Paying too much tax on your practice?

Nine out of ten dental practices in the UK could be owed considerable tax rebates due to unclaimed tax relief relating to their premises, which could also be used to reduce tax bills in the future.

That's according to research carried out by property tax specialists MoneyBee Tax.

The unclaimed tax relief, so-called capital allowances, applies to money spent buying, building or refurbishing dental practice, relating specifically to the fixtures and fittings within the premises.

Some dentists successfully claim basic allowances for obvious items such as dental chairs and computer equipment as part of their tax return every year. However, items that are often overlooked that attract significant capital allowances include waiting room fixtures, dental cabinetry, lighting, air-conditioning, plumbing and other mechanical and electrical installations.

These tax allowances can be very valuable – MoneyBee Tax estimates that for every £100,000 a business spends on premises, on average, capital allowances can be claimed on 30% of this – but in certain circumstances this could be as high as 90%.

Andrew Reid of MoneyBeeTax says: 'The value of capital allowances will vary from practice to practice but we rarely come across a case where a business couldn’t save money. Importantly, even if you set up your practice years ago, a claim for capital allowances can still be made.’

To find out if you could be due a tax rebate visit www.moneybeetax.com and check out the capital allowances calculator to get an immediate estimate of how much you could be owed.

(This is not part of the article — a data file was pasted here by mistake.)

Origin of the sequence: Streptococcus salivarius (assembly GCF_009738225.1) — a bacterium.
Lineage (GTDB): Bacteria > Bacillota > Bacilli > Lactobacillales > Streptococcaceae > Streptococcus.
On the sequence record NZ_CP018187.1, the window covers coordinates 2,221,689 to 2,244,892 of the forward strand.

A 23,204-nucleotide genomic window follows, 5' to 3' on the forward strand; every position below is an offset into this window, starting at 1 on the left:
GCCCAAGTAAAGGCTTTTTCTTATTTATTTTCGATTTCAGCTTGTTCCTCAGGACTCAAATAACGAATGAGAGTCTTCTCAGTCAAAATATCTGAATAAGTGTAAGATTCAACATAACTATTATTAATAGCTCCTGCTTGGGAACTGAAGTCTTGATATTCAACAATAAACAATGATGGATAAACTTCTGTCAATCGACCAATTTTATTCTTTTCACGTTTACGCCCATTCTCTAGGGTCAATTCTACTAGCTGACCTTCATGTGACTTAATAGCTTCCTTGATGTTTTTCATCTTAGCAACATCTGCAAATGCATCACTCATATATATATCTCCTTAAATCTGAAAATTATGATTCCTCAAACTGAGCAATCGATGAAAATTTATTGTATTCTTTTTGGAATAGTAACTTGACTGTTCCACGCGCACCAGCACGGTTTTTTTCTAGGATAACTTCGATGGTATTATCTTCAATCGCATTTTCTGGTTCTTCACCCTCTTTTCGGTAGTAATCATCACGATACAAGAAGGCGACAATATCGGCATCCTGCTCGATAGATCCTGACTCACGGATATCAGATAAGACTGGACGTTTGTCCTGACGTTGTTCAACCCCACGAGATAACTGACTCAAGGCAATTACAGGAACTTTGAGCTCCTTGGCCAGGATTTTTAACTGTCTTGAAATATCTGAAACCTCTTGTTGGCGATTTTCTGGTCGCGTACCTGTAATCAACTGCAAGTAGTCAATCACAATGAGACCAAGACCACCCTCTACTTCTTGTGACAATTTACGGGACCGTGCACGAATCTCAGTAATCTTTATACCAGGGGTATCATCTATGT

Andrew adds: 'We recently worked with a dental partnership with two surgeries in greater Edinburgh. Both surgeries were purchased within the last ten years for a total of £450,000, with a further £80,000 being spent refurbishing and equipping them. Unclaimed capital allowances of £175,000 were identified, giving the partners a tax saving of £70k, which has allowed them to hire a new hygienist as part of the team.’

MoneyBee Tax are warning that new ‘use it or lose it’ legislation becomes law from April 2014, so dentists need to act now to claim capital allowances – if not they risk missing out on these highly valuable tax reliefs for ever more.

*The study looked at a sample of over 2000 engagements with MoneyBeeTax’s parent company Capitus Group. In almost 100% of cases, unused capital allowances were identified which resulted in a reduction of the clients tax liability.

 

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